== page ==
Nb3Sn Cavities

The development to date of superconducting cavities using solid Nb has reached a high degree of performance, so that the maximum attained resonant field produces a surface magnetic field close to the limit for the pairing current (the so-called BCS limit) of Nb. Nb is a Type I superconductor: magnetic fields are excluded from the surface in an ideal Meissner effect for magnetic fields lower than the lower critical field Hc1 ˜0.2 T, and the upper critical field Hc2 at which superconductivity is destroyed altogether is only a little larger than Hc1. While the improvements are achieved with the polyhedral segment structure to relieve some of the most challenging issues regarding the realistic manufacture of high-performance cavities using Nb surfaces, it may be desirable to explore the use of other superconducting materials to enable significant increases in the maximum accelerating gradient.

Alex Gurevic discloses in “Enhancement of RF Breakdown Field of Superconductors by Multilayer Coating”, Applied Physics Letters 88, 012511, hereby incorporated by reference, that it may be possible to dramatically increase the attainable gradient by altering the surface material. Specifically he considers the effect of depositing multiple thin films of the Type II superconducting alloy Nb3Sn on an Nb foil substrate, with the thickness of each film less than the London penetration depth λ (the depth to which magnetic field can penetrate into a Type II superconductor, 80 nm for Nb3Sn). A Type II superconductor exhibits the Meissner effect up to the lower critical field Hc1, but for higher fields some magnetic flux (and some current) can penetrate the surface. It has been thought that this penetration would lead to creation of flux vortices in the presence of RF currents and pose severe limits on superconducting performance. Gurevich shows that such vortices should be suppressed providing that the Nb3Sn film is kept thinner than λ and providing that successive Nb3Sn films are separated by thin dielectric layers. Each Nb3Sn layer serves as a magnetic shield to stepwise reduce the flux penetrating to the next layer, so that 3 such layers should permit operation with a peak surface RF field that was ten times larger than that for a pure Nb surface. This benefit should persist up to a limit posed by the thermodynamic critical field Ht of Nb3Sn (˜0.5 T), potentially yielding a factor three greater accelerating gradient than has ever been achieved in a superconducting cavity.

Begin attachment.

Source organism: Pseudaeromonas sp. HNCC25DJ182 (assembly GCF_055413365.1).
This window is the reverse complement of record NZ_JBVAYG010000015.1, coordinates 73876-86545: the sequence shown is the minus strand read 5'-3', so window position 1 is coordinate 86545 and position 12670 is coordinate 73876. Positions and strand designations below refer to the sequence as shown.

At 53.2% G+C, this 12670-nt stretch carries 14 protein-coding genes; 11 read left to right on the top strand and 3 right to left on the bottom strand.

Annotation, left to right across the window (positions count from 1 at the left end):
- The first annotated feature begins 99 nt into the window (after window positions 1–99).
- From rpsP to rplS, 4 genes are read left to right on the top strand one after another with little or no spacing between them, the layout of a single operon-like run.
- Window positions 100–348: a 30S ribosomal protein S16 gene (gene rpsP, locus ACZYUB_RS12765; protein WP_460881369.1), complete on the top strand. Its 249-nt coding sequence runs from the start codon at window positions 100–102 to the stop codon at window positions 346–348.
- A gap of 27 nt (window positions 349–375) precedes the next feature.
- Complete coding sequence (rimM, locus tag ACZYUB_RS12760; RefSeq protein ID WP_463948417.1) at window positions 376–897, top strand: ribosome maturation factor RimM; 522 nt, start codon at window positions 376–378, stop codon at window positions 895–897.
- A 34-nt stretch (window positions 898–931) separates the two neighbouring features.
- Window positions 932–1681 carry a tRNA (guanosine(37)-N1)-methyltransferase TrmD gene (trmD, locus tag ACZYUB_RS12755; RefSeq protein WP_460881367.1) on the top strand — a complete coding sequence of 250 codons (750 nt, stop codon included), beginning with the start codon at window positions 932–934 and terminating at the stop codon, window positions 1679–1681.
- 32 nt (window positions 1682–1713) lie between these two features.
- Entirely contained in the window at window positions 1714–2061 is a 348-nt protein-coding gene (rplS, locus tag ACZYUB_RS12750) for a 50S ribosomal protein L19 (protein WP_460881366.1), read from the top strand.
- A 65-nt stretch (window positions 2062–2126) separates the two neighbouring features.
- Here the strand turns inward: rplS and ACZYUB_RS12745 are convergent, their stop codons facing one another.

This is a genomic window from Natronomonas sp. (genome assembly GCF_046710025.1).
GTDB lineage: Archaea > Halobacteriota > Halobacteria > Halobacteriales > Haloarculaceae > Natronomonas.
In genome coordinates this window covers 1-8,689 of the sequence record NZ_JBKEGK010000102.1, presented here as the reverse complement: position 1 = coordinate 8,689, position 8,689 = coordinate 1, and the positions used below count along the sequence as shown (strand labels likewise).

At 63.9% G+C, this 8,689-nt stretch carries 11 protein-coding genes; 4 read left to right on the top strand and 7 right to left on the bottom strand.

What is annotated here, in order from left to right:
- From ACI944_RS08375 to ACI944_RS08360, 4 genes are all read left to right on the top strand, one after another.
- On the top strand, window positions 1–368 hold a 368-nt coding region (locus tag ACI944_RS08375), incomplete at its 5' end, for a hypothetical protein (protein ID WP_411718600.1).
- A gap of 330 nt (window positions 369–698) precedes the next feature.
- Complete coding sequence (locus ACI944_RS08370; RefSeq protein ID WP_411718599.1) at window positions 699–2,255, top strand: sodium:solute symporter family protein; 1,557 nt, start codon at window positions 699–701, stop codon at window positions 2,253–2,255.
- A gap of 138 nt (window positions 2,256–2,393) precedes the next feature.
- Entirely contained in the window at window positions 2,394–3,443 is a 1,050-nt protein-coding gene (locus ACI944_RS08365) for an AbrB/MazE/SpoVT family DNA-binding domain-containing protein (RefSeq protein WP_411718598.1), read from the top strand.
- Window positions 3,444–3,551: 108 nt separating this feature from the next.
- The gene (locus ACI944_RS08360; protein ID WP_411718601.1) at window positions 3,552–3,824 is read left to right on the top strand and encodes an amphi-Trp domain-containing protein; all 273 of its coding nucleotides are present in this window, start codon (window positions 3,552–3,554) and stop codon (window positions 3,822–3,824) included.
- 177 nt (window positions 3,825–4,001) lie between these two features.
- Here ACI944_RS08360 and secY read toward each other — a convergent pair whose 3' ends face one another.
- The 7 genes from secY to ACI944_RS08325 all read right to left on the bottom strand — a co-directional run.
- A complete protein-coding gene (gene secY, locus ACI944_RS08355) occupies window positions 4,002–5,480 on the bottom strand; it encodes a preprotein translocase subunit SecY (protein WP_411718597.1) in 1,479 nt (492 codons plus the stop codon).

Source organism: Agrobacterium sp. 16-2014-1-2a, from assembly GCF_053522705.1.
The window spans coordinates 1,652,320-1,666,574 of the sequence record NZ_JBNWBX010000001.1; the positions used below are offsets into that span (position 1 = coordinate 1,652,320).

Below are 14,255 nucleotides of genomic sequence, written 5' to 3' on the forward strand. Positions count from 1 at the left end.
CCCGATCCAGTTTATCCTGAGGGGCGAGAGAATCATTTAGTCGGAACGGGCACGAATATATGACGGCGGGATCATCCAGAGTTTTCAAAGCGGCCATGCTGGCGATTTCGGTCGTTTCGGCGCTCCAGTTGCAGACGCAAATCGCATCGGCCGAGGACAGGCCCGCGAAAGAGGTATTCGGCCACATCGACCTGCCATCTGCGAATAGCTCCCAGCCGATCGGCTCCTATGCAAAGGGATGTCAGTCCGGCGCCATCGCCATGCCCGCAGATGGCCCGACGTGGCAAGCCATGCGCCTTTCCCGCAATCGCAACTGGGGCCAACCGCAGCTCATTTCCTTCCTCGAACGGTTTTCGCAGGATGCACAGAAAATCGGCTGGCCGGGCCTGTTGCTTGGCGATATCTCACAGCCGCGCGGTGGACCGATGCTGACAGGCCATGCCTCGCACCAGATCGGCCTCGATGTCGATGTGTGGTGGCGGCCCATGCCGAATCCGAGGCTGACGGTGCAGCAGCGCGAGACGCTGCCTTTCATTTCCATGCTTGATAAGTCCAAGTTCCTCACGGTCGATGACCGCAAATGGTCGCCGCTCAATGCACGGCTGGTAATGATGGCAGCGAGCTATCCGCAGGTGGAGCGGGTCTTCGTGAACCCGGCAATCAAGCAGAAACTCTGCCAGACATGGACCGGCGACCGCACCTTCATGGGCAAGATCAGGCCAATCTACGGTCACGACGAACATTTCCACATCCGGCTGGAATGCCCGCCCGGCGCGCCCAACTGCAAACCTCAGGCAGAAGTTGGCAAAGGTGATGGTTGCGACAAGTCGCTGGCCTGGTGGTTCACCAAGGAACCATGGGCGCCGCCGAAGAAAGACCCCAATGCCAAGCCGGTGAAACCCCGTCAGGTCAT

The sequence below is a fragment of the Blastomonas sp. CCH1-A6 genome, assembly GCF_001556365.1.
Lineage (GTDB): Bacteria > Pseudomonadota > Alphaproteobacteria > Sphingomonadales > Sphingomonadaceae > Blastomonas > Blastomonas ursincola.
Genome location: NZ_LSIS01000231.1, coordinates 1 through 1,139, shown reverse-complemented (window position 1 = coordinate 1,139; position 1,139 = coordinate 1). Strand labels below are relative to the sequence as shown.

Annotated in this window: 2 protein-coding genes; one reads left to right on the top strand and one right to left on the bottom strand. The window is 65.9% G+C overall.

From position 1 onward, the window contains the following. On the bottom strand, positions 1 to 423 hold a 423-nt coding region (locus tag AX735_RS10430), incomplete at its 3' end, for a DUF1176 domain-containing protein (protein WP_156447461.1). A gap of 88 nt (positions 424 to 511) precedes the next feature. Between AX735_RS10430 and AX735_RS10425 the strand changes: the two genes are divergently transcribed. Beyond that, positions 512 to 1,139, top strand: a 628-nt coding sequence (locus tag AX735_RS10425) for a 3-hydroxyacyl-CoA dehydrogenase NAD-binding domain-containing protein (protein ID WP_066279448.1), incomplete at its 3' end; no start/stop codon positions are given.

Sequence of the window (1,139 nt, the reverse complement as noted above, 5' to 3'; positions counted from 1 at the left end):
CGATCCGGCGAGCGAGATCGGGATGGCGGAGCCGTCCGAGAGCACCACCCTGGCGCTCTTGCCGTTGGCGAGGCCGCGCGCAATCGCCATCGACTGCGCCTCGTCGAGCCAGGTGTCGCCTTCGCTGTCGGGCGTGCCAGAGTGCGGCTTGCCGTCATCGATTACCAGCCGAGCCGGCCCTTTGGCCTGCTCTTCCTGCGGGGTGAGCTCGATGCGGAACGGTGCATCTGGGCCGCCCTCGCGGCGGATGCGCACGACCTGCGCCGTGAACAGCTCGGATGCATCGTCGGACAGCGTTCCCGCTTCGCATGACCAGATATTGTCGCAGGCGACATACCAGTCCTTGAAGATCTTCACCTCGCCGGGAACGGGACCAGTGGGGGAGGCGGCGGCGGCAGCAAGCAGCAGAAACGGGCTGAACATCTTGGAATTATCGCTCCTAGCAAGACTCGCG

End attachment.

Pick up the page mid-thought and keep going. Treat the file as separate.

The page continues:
In order to realize such a multi-layer thin film, the layers of Nb3Sn and dielectric can be applied in an open geometry, using processes such as evaporation, RF sputtering, chemical vapor deposition, or physical vapor deposition. The open geometry afforded by the polyhedral segments provides open access to the inner surface of the each segment so that the films can be applied and characterized.